Stucture of AIDS-like virus enzyme solved in three weeks by online gamers
23 September 2011
The structure of a retrovirus enzyme whose configuration had
stumped scientists for more than a decade has been solved in three weeks
by gamers. The gamers achieved their discovery by playing Foldit, an
online game developed by the University of Washington that allows
players to collaborate and compete in predicting the structure of
After scientists repeatedly failed
to piece together the structure of a protein-cutting enzyme from an
AIDS-like virus, they called in the Foldit players. The scientists
challenged the gamers to produce an accurate model of the enzyme.
They did it in only three weeks.
This class of enzymes, called
retroviral proteases, has a critical role in how the AIDS virus
matures and proliferates. Intensive research is under way to try to
find anti-AIDS drugs that can block these enzymes, but efforts were
hampered by not knowing exactly what the retroviral protease
molecule looks like.
"We wanted to see if human intuition
could succeed where automated methods had failed," said Dr Firas
Khatib of the University of Washington Department of Biochemistry.
Khatib is a researcher in the protein structure lab of Dr David
Baker, professor of biochemistry.
Remarkably, the gamers generated
models good enough for the researchers to refine and, within a few
days, determine the enzyme's structure. Equally amazing, surfaces on
the molecule stood out as likely targets for drugs to de-active the
A screenshot of the "Unsolved monkey virus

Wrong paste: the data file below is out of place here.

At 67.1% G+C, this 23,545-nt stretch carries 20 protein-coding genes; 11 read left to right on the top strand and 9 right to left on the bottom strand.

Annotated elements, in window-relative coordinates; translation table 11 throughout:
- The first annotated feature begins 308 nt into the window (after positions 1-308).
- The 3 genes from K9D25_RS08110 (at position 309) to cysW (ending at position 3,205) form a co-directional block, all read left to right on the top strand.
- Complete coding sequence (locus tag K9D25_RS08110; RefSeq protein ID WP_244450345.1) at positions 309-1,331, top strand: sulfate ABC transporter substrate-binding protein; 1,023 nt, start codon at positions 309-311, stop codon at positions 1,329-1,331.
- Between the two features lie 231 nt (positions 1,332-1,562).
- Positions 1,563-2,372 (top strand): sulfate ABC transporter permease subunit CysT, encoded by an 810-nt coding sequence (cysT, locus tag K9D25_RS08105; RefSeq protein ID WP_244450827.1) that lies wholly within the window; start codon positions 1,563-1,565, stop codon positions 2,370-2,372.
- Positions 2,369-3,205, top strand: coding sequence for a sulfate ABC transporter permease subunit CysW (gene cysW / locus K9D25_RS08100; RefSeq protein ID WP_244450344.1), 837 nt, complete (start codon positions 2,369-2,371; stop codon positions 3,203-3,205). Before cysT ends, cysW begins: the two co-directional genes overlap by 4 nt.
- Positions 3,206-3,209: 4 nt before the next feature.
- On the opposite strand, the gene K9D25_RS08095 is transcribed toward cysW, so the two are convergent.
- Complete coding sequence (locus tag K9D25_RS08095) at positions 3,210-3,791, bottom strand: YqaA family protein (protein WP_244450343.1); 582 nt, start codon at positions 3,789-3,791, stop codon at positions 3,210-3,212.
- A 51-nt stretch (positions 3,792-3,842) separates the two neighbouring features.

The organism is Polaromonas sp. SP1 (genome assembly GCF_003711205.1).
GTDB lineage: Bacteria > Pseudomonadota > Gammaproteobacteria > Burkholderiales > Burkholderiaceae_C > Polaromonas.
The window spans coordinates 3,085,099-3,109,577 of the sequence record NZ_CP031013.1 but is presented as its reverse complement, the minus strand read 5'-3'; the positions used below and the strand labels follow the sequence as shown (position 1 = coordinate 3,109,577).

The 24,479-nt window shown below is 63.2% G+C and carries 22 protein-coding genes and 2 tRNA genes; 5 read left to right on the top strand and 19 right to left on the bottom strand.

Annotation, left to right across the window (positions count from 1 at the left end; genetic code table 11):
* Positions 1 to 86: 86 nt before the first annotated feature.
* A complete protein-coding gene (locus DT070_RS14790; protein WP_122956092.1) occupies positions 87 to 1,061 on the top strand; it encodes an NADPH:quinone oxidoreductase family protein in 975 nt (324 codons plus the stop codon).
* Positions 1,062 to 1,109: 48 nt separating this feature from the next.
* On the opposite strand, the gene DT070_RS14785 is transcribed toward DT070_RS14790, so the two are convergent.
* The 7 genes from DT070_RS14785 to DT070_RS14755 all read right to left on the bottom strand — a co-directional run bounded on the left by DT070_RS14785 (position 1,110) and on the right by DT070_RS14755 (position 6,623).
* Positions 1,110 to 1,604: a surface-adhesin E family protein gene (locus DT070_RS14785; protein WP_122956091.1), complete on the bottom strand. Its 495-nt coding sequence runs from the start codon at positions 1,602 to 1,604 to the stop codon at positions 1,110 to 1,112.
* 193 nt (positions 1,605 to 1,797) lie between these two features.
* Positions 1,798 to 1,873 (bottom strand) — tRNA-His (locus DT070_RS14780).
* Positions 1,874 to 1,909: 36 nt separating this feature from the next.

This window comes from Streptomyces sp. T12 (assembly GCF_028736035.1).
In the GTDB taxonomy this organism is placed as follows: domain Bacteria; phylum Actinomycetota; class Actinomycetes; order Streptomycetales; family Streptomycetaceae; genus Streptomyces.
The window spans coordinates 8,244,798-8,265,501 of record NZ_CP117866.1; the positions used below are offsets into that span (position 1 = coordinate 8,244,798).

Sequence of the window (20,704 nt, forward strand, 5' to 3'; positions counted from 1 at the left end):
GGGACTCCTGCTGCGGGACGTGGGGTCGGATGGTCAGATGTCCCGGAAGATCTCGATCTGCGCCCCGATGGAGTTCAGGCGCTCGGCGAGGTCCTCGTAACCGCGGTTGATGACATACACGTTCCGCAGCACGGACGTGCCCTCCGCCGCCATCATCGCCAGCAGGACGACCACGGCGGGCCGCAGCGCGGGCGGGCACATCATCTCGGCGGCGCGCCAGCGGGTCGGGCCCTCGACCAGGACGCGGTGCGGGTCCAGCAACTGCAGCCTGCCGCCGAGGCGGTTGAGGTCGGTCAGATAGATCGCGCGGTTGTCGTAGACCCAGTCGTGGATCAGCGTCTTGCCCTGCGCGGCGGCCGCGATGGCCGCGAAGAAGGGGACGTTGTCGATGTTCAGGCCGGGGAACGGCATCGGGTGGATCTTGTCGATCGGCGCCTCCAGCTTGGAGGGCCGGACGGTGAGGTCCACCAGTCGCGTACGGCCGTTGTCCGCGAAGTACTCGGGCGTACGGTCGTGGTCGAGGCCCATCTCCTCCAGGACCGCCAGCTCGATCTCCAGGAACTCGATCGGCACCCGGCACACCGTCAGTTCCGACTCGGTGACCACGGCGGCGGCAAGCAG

protein" Foldit puzzle, highlighting the Alignment Tool used by
Foldit players to combine regions from multiple models into a
single hybrid structure.
"These features provide exciting
opportunities for the design of retroviral drugs, including AIDS
drugs," wrote the authors of a paper appearing Sept. 18 in Nature
Structural & Molecular Biology. The scientists and gamers are
listed as co-authors.
This is the first instance that the
researchers are aware of in which gamers solved a longstanding
Fold-it was created by computer scientists at the University of
Washington Center for Game Science in collaboration with the Baker
Direct manipulation tools, as well
as assistance from a computer program called Rosetta, encourage
participants to configure graphics into a workable protein model.
Teams send in their answers, and UW researchers constantly improve
the design of the game and its puzzles by analyzing the players'
Figuring out the shape and misshape
of proteins contributes to research on causes of and cures for
cancer, Alzheimer's, immune deficiencies and a host of other
disorders, as well as to environmental work on biofuels.
Dr. Seth Cooper, of the UW
Department of Computing Science and Engineering, is a co-creator of
Foldit and its lead designer and developer. He studies
human-computer exploration methods and the co-evolution of games and
"People have spatial reasoning
skills, something computers are not yet good at," Cooper said.
"Games provide a framework for bringing together the strengths of
computers and humans. The results in this week's paper show that
gaming, science and computation can be combined to make advances
that were not possible before."
Games like Foldit are evolving. To
piece together the retrovirus enzyme structure, Cooper said, gamers
used a new Alignment Tool for the first time to copy parts of know
molecules and test their fit in an incomplete model.
"The ingenuity of game players,"
Khatib said, "is a formidable force that, if properly directed, can
be used to solve a wide range of scientific problems.
According to Popovic, "Foldit shows
that a game can turn novices into domain experts capable of
producing first-class scientific discoveries. We are currently
applying the same approach to change the way math and science are
taught in school."
1. Khatib F et al. Crystal structure of a monomeric retroviral
protease solved by protein folding game players. Nature Structural
and Molecular Biology. Published online 18 September 2011;